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Monday, February 6, 2023

CCPA Rights Requests Surge Ahead of July 1 Enforcement Date: How Enterprises Can Maintain Trust

With California Consumer Privacy Act (CCPA) enforcement beginning July 1, enterprises are under more pressure than ever to comply with the new law. This is despite having limited resources and budgets resulting from the pandemic, with 56 percent of data privacy professionals expecting an increase in CCPA rights requests as a result of COVID-19. Under CCPA, California consumers can request what types of personal data have been collected and why, and can also request the deletion of personal information and ask that their information not be sold to third parties. Currently, 51 percent of companies are receiving more than 10 requests a week, and 20 percent are receiving more than 100 requests a week (source: Truyo, April 2020).

Increasing this pressure is the added potential for businesses to mistakenly commit fraud during personal data disclosure. As most businesses have shifted online, organizations must be able to verify the individual making the data request is the legitimate account owner and not a fraudster trying to obtain someone else’s personal data. If someone can obtain an individual’s personal information by requesting it through the CCPA, the law becomes ineffective, putting confidential personal information into the wrong hands.

Companies that must comply with CCPA (based on their size, type of business and whether or not they have California customers) are responsible for ensuring the person making the rights request is who they claim to be to keep personal information protected while mitigating the chances of fraud.

How can organizations safely and securely comply with the rapid increase in rights requests, especially while resources are more limited than usual due to pandemic-related budget constraints?

As near-daily data breaches, phishing and social engineering attacks continue to expose user information on the dark web, cybercriminals can easily gain access to Personally Identifiable Information (PII) including names, passwords, email addresses and home addresses of consumers victimized by their fraud vectors. They can use this PII to log in as the user, change passwords to lock users out, and access user benefits. Therefore, if a CCPA request is submitted through a password-protected account maintained with the business online, it’s impossible to know whether the person making the rights request is the actual account owner or a fraudster who gained access to the account with exposed information. Enterprises without proper identity verification measures in place can easily hand over personal information to the wrong person unknowingly.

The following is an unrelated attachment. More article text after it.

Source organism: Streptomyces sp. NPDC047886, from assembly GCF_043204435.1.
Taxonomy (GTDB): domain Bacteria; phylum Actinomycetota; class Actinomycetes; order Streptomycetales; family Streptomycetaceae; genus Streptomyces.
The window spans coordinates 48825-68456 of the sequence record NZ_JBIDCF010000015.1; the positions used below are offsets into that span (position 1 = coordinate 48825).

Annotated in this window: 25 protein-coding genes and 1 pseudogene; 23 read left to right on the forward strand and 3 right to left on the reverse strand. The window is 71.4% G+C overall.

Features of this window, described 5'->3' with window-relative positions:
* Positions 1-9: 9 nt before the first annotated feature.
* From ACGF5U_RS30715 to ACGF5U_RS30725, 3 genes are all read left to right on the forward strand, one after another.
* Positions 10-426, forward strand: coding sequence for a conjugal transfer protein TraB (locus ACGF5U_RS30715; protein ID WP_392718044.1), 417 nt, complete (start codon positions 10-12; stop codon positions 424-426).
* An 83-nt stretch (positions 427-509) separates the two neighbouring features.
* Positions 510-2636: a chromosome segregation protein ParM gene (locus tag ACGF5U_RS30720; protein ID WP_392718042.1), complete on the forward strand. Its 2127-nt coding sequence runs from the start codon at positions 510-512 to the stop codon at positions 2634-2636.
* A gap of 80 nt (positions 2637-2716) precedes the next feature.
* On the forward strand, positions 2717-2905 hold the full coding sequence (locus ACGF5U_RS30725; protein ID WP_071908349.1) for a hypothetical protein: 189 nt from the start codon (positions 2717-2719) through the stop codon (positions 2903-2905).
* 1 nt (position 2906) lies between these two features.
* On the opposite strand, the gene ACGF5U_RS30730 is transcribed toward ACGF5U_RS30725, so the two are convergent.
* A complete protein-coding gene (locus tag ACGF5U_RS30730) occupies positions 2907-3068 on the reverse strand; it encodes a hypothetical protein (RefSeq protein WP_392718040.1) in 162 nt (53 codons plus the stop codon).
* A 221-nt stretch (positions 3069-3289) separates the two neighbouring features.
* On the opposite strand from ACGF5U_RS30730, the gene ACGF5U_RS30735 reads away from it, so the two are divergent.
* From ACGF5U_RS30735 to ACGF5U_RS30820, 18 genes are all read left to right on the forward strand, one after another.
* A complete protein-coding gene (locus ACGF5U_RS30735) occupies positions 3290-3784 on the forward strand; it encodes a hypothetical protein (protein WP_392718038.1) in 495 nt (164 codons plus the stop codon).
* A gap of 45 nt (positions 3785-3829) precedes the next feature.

To facilitate secure rights requests businesses cannot trust that the person making the request is who they say they are. Today’s advanced fraud landscape complicates an already difficult data privacy situation because exposing consumer information to the wrong consumer can have devastating repercussions. The data requested in rights requests is rich with PII and therefore holds a significant commercial value to cybercriminals. Because this information is of high value, fraudulent data rights requests are set to be a huge attack vector for fraud. Armed with this information, fraudsters can then perpetrate identity theft and even take over other online accounts of legitimate consumers.

To safely comply with verifiable consumer requests, organizations need to have a high level of assurance that the person making the request is legitimate. This means businesses must shape their ongoing verification methods on a few strategic factors, such as: